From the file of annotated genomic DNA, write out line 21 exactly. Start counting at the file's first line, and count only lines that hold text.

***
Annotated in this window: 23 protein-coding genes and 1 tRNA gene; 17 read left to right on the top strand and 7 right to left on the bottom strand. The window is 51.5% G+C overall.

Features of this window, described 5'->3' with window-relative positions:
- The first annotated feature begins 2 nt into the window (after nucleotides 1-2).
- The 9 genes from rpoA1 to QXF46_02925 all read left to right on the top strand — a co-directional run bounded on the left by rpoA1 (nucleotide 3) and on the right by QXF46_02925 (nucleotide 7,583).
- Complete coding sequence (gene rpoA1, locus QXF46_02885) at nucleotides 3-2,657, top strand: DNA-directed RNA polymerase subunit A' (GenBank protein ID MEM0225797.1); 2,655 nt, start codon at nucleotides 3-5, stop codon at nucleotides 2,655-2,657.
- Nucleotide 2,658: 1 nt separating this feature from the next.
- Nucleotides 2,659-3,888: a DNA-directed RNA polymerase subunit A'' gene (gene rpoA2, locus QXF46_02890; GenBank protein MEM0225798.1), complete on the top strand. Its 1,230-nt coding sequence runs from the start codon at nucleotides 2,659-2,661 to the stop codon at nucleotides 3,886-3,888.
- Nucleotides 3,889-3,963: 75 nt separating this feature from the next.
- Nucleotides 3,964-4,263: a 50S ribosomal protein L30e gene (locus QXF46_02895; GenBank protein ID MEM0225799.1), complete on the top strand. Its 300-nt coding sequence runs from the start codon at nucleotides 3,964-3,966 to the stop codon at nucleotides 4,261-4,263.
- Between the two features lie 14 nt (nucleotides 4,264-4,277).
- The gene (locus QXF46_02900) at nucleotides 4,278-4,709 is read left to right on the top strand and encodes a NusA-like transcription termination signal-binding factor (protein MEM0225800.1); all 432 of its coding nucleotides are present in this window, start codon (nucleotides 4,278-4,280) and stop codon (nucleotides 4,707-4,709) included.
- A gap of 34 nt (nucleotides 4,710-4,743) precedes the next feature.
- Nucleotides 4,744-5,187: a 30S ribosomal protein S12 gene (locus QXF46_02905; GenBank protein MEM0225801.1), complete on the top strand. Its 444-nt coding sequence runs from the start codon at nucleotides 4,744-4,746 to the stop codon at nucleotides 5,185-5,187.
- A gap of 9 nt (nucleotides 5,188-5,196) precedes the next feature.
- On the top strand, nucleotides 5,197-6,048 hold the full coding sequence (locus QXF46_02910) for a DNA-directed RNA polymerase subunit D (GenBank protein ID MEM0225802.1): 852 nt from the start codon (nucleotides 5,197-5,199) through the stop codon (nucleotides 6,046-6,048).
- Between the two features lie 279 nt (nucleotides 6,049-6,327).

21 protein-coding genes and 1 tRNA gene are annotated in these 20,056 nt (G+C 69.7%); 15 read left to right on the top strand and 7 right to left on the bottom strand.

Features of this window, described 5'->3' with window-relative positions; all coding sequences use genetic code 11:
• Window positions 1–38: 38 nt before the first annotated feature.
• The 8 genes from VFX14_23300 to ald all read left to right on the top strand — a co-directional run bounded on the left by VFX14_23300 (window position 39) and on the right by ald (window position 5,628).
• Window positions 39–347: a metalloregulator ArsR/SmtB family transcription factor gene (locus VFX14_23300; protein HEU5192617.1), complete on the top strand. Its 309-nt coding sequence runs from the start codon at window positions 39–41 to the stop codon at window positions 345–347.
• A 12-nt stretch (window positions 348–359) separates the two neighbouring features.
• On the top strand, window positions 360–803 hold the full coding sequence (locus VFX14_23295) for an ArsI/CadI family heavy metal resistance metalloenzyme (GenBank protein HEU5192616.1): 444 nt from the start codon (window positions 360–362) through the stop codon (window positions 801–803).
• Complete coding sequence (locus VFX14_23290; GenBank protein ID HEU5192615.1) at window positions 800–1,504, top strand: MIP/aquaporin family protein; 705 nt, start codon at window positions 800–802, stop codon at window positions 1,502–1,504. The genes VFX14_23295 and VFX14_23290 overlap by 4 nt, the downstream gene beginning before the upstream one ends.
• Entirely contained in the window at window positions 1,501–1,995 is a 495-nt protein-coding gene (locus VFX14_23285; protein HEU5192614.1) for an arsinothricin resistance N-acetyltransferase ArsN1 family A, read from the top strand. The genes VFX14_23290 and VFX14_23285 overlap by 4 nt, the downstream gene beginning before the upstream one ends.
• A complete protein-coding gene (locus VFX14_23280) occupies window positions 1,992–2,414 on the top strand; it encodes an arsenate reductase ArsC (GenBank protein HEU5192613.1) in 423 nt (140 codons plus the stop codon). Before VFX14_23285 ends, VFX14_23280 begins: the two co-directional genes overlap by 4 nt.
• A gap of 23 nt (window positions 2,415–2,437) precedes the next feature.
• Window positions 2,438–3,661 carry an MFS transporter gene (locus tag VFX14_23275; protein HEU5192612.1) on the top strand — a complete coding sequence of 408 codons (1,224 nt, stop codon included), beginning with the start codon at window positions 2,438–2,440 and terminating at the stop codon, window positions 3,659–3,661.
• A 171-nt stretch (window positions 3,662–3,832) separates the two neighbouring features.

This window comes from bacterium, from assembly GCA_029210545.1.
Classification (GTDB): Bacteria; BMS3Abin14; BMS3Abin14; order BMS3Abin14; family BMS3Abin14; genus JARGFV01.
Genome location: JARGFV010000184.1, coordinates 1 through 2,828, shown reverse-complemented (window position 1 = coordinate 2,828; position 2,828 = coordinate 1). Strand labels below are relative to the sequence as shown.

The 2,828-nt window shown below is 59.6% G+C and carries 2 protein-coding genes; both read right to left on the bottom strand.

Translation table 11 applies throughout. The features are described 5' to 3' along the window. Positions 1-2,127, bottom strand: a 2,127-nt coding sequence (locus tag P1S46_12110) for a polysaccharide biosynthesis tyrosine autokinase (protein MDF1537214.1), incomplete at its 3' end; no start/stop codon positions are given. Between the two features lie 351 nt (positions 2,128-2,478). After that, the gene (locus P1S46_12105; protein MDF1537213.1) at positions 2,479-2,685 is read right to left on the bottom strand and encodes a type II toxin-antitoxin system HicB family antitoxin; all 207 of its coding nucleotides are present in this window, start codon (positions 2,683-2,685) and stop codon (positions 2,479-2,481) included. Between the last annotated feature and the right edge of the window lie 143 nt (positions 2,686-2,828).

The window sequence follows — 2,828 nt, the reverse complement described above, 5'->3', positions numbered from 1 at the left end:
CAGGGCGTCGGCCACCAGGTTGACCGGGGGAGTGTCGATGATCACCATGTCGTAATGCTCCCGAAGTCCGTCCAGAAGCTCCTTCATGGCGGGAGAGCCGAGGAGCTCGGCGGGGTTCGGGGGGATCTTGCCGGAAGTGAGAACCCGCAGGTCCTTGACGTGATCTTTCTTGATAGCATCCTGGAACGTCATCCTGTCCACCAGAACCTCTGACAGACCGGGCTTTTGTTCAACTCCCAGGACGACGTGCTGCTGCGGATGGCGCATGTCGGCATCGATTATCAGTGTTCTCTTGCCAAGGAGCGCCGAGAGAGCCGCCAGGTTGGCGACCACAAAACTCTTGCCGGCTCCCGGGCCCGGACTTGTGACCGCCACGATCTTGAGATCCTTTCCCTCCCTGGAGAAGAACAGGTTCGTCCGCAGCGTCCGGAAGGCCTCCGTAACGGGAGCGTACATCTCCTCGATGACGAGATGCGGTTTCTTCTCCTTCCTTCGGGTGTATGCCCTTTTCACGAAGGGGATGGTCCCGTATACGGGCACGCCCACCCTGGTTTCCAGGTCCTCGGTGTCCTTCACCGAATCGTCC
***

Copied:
• Window positions 39–347: a metalloregulator ArsR/SmtB family transcription factor gene (locus VFX14_23300; protein HEU5192617.1), complete on the top strand. Its 309-nt coding sequence runs from the start codon at window positions 39–41 to the stop codon at window positions 345–347.